Strategies for Helping Kids Cope With Loneliness
Loneliness is not an abstract condition that affects only certain kinds of people. The truth is that feelings of loneliness can affect anyone—young, old, and in-between—and at any point in life.
Childhood loneliness can be caused by “poor peer relationships” from a young age and can lead to difficulty in making friends or maintaining relationships later in life. Moreover, “feeling excluded can be damaging to a child’s self-esteem” and have various affects on a child’s behavior, including mental health.
Above all else, it is important that parents be extremely mindful of a child’s feelings and behaviors and find ways to address these feelings.
Consequences of Loneliness
Children who feel lonely often experience poor peer relationships and thus express more loneliness than peers with friends. They often feel excluded? This feeling can be damaging to their self-esteem. In addition, they may experience feelings of sadness, malaise, boredom, and alienation.
Furthermore, early childhood experiences that contribute to loneliness may predict loneliness during adulthood. Consequently, lonely children may miss out on many opportunities to interact with their peers and to learn important lifelong skills.
Symptoms of child loneliness
Contrary to common belief, a child who loves being alone isn’t necessarily lonely. Children can be inclined to be more or less sociable, and it’s important to encourage them to do the social activities that they love. However, if your child shows some of these symptoms, they could be feeling lonely:
- Shy, withdrawn behavior
- They want to be around you more than usual, to the point of being clingy
- Excessive crying with no apparent cause
- Misbehavior – your child may be trying to get your attention
- Creating imaginary friends
- Spending more time than usual in their room
- Displaying a lack of interest in activities they used to enjoy
How to Help a Child Who Feels Lonely?
Set a Routine
If your child doesn’t already have a routine, now is the time to set one. Children tend to do better with routines, and when the usual course of things is interrupted, they may have difficulty adjusting. As long as you carve out routine time for your child to spend being social each day, they will be less likely to feel lonely.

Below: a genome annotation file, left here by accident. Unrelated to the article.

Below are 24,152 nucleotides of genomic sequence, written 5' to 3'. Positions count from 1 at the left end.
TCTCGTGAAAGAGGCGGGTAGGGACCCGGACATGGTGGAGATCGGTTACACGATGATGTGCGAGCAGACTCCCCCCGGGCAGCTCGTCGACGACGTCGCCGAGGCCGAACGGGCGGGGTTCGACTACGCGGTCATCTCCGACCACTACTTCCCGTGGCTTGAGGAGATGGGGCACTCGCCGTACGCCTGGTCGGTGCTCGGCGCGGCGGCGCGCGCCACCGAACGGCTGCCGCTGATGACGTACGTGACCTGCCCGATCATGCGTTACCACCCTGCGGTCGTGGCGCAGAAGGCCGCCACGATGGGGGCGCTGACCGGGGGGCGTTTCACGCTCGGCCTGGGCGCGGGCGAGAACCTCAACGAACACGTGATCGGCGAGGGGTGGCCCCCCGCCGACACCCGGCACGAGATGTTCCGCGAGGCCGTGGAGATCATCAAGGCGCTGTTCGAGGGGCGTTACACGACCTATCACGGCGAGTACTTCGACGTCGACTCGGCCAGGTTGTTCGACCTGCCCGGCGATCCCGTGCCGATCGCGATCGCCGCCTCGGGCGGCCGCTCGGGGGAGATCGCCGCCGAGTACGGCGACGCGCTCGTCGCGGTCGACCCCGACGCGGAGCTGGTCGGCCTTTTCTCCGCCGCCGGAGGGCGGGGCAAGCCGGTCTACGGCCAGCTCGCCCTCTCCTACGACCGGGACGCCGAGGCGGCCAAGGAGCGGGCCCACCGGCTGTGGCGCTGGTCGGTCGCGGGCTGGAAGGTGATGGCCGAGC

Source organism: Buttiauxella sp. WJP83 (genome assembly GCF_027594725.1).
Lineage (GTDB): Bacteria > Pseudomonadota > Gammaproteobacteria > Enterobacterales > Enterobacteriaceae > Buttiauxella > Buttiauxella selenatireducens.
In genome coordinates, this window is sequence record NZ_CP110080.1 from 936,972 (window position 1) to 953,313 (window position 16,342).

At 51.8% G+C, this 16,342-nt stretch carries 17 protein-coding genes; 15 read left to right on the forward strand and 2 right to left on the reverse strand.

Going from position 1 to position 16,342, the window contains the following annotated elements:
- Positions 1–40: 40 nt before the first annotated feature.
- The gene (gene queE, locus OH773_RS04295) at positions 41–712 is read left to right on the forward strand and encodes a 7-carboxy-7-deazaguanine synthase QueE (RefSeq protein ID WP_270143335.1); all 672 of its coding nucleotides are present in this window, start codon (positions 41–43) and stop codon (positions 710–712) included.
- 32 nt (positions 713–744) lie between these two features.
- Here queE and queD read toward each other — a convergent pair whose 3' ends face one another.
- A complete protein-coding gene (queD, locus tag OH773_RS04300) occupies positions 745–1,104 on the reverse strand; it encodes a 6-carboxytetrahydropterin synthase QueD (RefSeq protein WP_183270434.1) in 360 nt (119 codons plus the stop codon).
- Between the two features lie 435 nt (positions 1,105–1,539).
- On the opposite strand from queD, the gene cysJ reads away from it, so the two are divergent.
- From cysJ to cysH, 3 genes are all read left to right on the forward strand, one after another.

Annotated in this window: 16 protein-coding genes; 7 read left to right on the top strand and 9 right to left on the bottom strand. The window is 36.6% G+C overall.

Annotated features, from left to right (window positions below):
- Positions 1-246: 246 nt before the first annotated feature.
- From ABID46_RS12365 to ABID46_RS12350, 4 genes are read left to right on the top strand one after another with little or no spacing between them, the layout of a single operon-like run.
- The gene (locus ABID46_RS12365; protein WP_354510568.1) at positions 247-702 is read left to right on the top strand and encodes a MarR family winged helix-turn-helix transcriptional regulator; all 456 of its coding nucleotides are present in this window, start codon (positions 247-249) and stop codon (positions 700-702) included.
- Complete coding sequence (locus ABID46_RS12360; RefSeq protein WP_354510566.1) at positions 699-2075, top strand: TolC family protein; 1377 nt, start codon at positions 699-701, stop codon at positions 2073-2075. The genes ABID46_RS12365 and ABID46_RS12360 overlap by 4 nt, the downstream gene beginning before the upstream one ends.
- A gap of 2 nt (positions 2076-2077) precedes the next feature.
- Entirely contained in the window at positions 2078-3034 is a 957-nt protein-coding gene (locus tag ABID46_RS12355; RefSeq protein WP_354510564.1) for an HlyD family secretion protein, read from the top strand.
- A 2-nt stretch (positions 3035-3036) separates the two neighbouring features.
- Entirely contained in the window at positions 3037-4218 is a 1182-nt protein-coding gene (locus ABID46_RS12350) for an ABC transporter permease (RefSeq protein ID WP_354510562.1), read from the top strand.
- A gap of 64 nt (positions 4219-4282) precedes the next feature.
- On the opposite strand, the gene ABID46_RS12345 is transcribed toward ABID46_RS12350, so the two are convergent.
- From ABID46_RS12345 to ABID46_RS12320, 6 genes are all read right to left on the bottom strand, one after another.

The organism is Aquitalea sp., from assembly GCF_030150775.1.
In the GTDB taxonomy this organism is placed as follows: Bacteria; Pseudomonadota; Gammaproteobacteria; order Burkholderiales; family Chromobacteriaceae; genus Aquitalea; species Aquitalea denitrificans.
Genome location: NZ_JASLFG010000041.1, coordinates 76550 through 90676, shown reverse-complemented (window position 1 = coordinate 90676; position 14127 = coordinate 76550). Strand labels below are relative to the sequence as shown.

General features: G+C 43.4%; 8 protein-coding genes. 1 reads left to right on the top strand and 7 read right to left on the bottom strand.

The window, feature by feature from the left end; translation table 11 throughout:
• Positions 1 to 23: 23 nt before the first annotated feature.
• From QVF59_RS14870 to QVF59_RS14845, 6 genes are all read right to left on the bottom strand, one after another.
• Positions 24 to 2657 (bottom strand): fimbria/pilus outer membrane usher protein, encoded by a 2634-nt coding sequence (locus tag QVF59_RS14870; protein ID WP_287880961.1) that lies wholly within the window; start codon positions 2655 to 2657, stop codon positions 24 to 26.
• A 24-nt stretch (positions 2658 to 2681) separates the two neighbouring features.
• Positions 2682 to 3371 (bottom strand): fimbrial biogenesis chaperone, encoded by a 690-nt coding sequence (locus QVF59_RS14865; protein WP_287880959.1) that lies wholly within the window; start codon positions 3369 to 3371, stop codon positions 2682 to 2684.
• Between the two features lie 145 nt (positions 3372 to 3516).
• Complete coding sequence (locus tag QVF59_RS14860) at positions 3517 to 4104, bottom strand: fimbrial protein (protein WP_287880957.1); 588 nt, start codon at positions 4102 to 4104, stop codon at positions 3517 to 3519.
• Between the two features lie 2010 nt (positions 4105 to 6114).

Talk About Their Feelings
Talking to your child about their feelings turns the spotlight on them. They may want attention and someone to show them that their feelings are understandable. Talking to them about how they feel can also boost their communication skills and set them up for proper communication in their future relationships.
Limit screen time
Many kids who feel lonely may spend more time on their phones and the internet. However, Social media, pop culture and the internet in general can impact loneliness in a negative way. Not everything on the internet is positive and gaming can be an extremely unsociable activity.
Encourage Participation in School Clubs and Societies
Joining a club or society or taking up a new hobby is often cited as a way to prevent or overcome loneliness. Do you have any after school/lunchtime clubs that are on offer at your school looking for new members? Let your child join it!
Seek professional support
Chronic loneliness, when left untreated, can lead to more serious mental health challenges. That’s why it’s so important to be proactive and help your kid or teen sooner rather than later.
If you take steps on your own to help your child find more connections, but their loneliness persists, consider reaching out to your child’s pediatrician or a mental health therapist for a consultation.
Dr. Carla, can learn you effective tips to help your child overcoming loneliness. Set a time to talk with her.